Gov. Chris Christie’s Weight-Loss Surgery Demystified

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New Jersey Governor Chris Christie attends the Overdose Prevention Act Bill signing in Paterson, N.J., on May 2, 2013

When New Jersey Governor Chris Christie quietly opted for weight-loss surgery in February, he chose the safest — but often least effective — procedure.

Patients who undergo gastric-band surgery — Lap-Band is the trade name — can lose between a third to half of their body weight. But about 10% of patients lose nothing at all, says Dr. Philip Schauer, a bariatric surgeon at the Cleveland Clinic who was not involved in Christie’s care.

Before surgery, Christie weighed about 350 lb., estimates Schauer. “He’s about 150 pounds overweight so a very good result would be if he lost 75 pounds,” says Schauer. “But he would still be overweight at 275 pounds.”

(MORE: Viewpoint: Chris Christie’s Weight Isn’t a Big Issue)

Gastric-band surgery is usually performed laparoscopically, with surgeons cinching an adjustable silicone band around the patient’s stomach, limiting the amount of space for food. Adding saline to the band makes it tighter; in the first year after surgery, patients typically visit their physician six or so times to have the band adjusted. The snugger the band, the less hungry people feel. “They eat less because they feel full quicker,” says Schauer.

Two other commonly performed weight-loss procedures typically yield more dramatic results, but they’re also more invasive.

(MORE: Researchers Take a Closer Look at Weight-Loss Surgeries)

Gastric bypass involves stapling the upper stomach to fashion a small stomach pouch, decreasing its size from that of a football to a golf ball. A portion of the intestines is bypassed so fewer calories are absorbed. Another procedure, sleeve gastrectomy, makes the stomach smaller by removing the outer part and reducing the stomach pouch to the size of a banana.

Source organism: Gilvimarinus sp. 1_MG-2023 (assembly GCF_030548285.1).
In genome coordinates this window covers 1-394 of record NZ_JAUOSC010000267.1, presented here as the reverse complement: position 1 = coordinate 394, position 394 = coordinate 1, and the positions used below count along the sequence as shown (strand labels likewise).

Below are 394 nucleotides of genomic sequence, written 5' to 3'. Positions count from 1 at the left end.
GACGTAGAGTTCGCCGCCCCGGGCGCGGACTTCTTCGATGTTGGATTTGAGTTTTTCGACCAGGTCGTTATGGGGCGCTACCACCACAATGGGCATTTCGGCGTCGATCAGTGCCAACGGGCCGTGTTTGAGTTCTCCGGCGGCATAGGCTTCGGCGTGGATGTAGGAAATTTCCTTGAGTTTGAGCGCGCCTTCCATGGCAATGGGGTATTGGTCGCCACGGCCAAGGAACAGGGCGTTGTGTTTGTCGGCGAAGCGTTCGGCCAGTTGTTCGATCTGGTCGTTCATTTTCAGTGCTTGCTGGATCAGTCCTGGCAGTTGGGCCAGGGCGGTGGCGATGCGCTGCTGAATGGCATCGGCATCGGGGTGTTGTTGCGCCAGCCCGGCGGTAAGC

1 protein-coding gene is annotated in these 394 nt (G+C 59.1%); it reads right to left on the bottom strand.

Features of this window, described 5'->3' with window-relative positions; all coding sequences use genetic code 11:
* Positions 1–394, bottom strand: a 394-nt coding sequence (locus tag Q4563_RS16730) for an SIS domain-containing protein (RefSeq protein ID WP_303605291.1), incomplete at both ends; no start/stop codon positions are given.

For Christie — a public figure who didn’t have the luxury of down time — gastric band surgery was the most sensible choice. “He had to go back to work very fast. He was not going to take three or four days out of work for a bigger surgery,” says Dr. Alfonso Torquati, director of the Duke Center for Metabolic and Weight Loss Surgery. Torquati, an associate professor of surgery at the Duke University School of Medicine, wasn’t involved in Christie’s surgery, but he was tickled to find his line of work garnering some national buzz on Tuesday. “Gastric band is usually a day surgery — they go in in the morning and a few hours they later they can be back answering e-mails and taking phone calls.”

Whether the surgery is working is a closely guarded secret, much like the fact that Christie had the operation in the first place. His office confirms that he checked into the hospital on Feb. 16, but there’s no official word on how much weight — if any — he’s lost so far. It does appear that food doesn’t hold the allure for Christie that it once did; he told the New York Post that his appetite isn’t what it used to be. “A week or two ago, I went to a steakhouse and ordered a steak and ate about a third of it and I was full,” he said.

Unnamed sources told the Post that Christie has dropped 40 lb. “That is definitely possible,” says Schauer.

Until the governor publicly hops on a scale, of course, we’ll just have to take his word for it.

MORE: Study of Weight-Loss Surgery Complications Revives a Question: Bypass or Banding?